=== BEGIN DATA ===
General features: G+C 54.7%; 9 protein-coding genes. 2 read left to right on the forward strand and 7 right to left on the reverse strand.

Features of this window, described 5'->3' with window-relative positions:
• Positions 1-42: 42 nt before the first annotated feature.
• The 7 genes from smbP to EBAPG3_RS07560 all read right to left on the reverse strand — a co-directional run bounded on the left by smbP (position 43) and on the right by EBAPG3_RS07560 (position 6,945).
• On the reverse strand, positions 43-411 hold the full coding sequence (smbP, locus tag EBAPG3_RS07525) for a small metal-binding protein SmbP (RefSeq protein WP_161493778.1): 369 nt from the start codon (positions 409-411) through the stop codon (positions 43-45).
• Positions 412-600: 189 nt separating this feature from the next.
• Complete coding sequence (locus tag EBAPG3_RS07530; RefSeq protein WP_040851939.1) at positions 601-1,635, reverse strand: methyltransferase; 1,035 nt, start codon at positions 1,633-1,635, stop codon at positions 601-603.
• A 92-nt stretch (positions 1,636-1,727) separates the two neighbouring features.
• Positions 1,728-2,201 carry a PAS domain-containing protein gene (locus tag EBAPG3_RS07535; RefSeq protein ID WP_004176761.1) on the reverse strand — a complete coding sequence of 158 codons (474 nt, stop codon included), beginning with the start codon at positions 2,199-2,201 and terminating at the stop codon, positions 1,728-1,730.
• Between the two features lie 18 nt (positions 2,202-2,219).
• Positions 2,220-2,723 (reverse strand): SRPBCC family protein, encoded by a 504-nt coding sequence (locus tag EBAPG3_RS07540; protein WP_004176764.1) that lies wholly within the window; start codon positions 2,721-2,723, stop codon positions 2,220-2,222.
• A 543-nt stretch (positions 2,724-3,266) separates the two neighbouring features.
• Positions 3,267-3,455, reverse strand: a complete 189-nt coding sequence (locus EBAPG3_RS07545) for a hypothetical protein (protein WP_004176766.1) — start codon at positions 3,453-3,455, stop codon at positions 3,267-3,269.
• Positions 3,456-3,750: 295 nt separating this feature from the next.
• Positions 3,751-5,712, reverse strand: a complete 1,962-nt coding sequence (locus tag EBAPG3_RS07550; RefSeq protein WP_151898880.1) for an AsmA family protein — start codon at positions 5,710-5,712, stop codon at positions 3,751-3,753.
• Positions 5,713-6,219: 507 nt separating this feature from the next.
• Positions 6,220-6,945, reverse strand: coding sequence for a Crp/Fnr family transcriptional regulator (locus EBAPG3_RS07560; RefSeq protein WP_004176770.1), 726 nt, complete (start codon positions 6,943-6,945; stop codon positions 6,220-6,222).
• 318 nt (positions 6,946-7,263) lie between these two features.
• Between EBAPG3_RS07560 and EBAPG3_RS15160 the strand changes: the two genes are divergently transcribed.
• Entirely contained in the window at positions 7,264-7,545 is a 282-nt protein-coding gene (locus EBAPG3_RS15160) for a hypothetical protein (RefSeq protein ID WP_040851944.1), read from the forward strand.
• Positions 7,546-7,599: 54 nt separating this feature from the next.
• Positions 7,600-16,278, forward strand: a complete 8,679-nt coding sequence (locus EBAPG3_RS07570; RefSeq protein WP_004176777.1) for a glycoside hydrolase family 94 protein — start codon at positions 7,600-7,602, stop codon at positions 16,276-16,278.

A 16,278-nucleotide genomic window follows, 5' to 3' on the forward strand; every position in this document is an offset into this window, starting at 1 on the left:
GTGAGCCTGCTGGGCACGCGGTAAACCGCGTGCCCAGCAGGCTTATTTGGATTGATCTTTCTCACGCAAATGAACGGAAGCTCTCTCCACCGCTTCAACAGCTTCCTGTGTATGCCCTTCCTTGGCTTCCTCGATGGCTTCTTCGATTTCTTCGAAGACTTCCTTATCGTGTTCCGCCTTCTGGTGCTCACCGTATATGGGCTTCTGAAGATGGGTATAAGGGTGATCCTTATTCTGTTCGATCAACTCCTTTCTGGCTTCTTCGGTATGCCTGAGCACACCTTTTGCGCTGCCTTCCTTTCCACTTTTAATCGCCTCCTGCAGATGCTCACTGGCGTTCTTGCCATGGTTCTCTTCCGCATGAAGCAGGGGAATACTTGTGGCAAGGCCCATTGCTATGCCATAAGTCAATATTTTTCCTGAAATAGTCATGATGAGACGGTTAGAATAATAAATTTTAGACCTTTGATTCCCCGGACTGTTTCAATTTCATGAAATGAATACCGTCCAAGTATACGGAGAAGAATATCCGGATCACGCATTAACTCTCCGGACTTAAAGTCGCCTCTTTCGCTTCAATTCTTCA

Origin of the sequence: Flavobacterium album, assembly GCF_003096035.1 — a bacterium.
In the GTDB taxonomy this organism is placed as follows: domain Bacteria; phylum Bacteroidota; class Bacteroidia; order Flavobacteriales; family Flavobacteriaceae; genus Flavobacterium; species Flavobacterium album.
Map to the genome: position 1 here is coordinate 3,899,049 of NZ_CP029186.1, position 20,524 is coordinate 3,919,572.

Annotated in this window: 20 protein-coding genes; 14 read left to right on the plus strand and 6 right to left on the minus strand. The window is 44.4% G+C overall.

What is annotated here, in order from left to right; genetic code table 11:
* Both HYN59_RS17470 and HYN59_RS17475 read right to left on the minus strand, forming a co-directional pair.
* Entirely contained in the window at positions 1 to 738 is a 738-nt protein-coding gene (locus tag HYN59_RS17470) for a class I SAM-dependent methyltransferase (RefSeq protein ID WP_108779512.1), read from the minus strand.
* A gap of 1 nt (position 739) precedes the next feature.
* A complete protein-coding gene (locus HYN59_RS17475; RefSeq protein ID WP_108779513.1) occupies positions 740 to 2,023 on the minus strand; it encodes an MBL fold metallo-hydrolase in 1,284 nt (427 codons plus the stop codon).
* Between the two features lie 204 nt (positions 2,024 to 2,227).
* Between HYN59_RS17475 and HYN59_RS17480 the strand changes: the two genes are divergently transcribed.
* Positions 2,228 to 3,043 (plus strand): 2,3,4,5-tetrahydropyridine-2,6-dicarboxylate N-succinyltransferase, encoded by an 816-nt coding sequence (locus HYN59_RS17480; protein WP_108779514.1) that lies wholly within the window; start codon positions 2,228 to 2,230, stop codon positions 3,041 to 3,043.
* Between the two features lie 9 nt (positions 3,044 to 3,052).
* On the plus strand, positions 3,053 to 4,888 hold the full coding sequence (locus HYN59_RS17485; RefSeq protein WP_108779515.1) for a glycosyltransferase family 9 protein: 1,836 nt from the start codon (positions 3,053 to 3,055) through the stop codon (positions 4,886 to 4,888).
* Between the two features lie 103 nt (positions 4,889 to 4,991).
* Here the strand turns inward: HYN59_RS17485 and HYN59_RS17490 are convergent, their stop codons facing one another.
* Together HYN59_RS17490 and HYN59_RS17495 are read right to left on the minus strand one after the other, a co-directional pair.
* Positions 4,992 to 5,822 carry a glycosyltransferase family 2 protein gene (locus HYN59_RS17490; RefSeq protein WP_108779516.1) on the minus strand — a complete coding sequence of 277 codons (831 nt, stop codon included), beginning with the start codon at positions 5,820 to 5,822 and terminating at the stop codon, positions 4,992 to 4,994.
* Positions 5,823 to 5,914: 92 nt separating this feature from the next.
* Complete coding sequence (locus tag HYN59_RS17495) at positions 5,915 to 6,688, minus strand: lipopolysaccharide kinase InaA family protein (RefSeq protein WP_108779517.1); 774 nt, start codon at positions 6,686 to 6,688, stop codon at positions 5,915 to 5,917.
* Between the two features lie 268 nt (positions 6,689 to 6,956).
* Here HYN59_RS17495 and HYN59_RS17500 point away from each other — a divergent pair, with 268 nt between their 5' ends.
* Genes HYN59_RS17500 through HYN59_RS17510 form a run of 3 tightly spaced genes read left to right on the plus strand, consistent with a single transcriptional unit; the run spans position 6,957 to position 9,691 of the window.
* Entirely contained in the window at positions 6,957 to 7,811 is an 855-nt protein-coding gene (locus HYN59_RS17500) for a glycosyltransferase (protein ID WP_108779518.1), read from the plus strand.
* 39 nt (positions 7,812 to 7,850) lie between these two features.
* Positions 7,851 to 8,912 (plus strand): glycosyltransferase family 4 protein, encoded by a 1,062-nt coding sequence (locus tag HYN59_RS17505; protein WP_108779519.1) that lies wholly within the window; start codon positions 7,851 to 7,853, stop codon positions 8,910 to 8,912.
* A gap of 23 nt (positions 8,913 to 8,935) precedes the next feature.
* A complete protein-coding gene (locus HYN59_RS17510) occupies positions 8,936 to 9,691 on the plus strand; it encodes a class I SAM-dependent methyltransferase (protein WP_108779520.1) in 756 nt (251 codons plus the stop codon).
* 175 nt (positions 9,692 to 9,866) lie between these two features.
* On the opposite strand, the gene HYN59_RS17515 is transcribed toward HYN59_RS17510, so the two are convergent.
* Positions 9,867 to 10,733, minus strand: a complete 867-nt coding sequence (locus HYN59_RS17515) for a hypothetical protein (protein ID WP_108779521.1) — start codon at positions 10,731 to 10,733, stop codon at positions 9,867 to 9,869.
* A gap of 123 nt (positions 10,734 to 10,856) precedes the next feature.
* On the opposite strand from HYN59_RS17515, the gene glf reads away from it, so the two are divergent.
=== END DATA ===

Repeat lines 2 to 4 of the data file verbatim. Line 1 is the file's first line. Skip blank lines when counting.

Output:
Features of this window, described 5'->3' with window-relative positions:
• Positions 1-42: 42 nt before the first annotated feature.
• The 7 genes from smbP to EBAPG3_RS07560 all read right to left on the reverse strand — a co-directional run bounded on the left by smbP (position 43) and on the right by EBAPG3_RS07560 (position 6,945).